Few things astound me more than the fact that there are approximately 1.4bn cars in the world. That’s 1.4bn 1.5-ton machines made of metal, plastic, rubber, 99% of which are still fuelled by petrol or diesel. With approximately 5 seats per car there is enough capacity to carry around 7.5bn people. The global human population is 7.9bn. Theoretically we’d only need another 80 million cars to take every human on earth on a road trip at the same time, this is less than the number of cars made each year pre-pandemic (97 million in 2020). Unsurprisingly, access to this abundance of cars is skewed towards wealthier countries, such as the UK where there is 1 car for every 2 people.
The car was invented during the second industrial revolution (along with the emergence of electricity, gas, oil and mass production). We have now surpassed the third industrial revolution (the rise of the computer and automated production) and are into the fourth industrial revolution (where the internet rules all and AI emerges). As someone who has lived through the end of the third and the start of the fourth revolution, I often wonder what sort of industrial revolution it will take to change the way we own and use cars. Are we about to find out within the Green Industrial Revolution? The climate crisis we face is surely a wake-up call and an opportunity to reshape the way cars serve us, beyond simply swapping them for electric models 200 years late.
The foreword of the Transport Decarbonisation Plan states that it’s “not about stopping people doing things: it’s about doing the same things differently… We will still drive on improved roads, but increasingly in zero emission cars”. However, with evolving lifestyles post-Covid and the urgency and pressure of decarbonisation, will people continue to do and want the same things?
The pandemic has done a great job revealing for many of us that a privately owned car is not needed for survival anymore, and in fact perhaps we can thrive in many ways without them. This is particularly true for those of us living in multifunctional towns and cities. It is also true of any of us willing and able to embrace living in this fourth industrial revolution. If many of us can now digitally access our survival needs (i.e., food deliveries, work, constant socialising), surely the car is no longer a required mode for survival?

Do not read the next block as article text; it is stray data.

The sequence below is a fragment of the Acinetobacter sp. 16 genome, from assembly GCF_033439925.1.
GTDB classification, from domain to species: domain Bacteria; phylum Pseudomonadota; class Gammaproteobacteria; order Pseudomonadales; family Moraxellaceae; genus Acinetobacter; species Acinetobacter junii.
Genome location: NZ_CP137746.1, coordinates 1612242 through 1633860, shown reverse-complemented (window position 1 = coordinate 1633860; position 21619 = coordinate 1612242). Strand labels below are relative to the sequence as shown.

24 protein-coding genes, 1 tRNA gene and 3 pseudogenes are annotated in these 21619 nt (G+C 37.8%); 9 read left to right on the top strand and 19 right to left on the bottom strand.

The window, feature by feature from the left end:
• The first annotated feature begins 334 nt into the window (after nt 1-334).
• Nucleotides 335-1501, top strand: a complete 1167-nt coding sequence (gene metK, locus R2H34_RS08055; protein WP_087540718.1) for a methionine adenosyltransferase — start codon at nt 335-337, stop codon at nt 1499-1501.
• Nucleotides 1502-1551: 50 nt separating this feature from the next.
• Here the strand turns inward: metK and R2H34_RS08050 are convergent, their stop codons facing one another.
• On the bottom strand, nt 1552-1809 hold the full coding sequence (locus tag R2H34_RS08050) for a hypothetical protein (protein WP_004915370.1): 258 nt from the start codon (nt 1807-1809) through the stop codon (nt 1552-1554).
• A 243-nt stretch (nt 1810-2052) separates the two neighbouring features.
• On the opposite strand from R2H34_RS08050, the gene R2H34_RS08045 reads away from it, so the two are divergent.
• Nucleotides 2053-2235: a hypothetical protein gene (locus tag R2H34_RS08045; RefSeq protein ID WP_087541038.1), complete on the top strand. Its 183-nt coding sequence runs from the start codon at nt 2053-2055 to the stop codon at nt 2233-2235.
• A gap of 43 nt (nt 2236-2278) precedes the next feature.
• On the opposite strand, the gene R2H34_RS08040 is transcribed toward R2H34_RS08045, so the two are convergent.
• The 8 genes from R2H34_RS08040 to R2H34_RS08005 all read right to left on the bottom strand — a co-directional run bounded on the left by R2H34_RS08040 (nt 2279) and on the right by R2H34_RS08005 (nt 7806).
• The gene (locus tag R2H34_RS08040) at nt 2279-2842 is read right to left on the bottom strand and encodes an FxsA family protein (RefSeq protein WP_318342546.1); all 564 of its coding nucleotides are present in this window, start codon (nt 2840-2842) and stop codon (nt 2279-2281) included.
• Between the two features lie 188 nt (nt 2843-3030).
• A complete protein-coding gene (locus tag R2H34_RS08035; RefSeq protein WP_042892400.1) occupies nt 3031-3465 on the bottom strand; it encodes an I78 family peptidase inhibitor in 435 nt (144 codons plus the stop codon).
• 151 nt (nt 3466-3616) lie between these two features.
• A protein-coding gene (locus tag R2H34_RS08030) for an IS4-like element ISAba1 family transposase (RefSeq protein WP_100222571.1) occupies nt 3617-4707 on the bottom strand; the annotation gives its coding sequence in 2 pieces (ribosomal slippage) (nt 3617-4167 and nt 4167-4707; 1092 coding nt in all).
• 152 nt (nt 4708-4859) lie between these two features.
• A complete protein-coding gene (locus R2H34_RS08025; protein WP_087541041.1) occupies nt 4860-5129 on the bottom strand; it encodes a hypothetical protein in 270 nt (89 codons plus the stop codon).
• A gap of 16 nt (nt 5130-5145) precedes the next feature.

Of course, everyone has varying transport needs. I have found user segmentation useful in understanding an array of different reasons people may own a car. This can range from the challenge of getting to work on time (i.e., for shift work), those living in areas of transport poverty with little other option, to those who run their kids around to various activities.
As a white woman in a white-collar job who has a driving license, I am aware that making the choice to go car-free in many ways highlights my privilege. Whilst there are 32 million cars in the UK, approximately 19% of people have no existing access to a car or a van. On closer inspection this seems to be an indication of a system that incites inequality and primarily benefits white people who are “consistently more likely to live in a household with access to a car or van than any other ethnic group”. Only half of the UK population can drive in the first place – consider others who are shut out from the party as they are too young, disabled or no longer able to drive. For those who are car-free without choice in a society that is designed around having access to a car, the concept of thriving may seem unrealistic.
My vision for the UK in 2050 is for car ownership and its exclusiveness to be a thing of the past. Could this lead to more equitable access to mobility? If more people who have the privilege to be free from owning a car did so, might this begin to level the playing field? In which case, how can we encourage more people to consider this as an option? Many people will argue that the services and infrastructure people need to have reliable alternatives to a private car need to be in place first. I don’t disagree with this logic, but as the odds are currently stacked so high in favour of the car, I don’t think this is a helpful starting point…
Figure 1: Where we are vs where we could plan to get to
What could a public-led movement to stimulate behaviour and demand change lead to? In 1944 six pioneers met and actively founded a new modern movement, Veganism, despite living in a predominantly meat-eating society. In the beginning, becoming a vegan must have been incredibly challenging in a world of meat eaters. It has taken time to work its way into the mainstream. But now being a vegan in the UK is becoming increasingly popular – with options in shops and restaurants continually emerging to support this growing market.
The challenge set by veganism has inspired me, like so many others, to drastically reduce my meat intake. I dream of a similar movement that inspires people to consider the implications of car ownership and encourages people to go car-free (Car-Freeganism if you like!). I am excited by the prospect of what could be on offer if more people demanded alternatives to owning a car, including more affordable options for accessing a shared car when one is required.
Of course, going full on free from car ownership won’t be a possible option for everyone now. But what if we started planning transport systems to enable future generations to live life free from car ownership as a default? This is very much a world I would like to wake up and see in 2050.
About the Author
This post was written by Anna Rothnie. Anna is a Greener Transport Council Member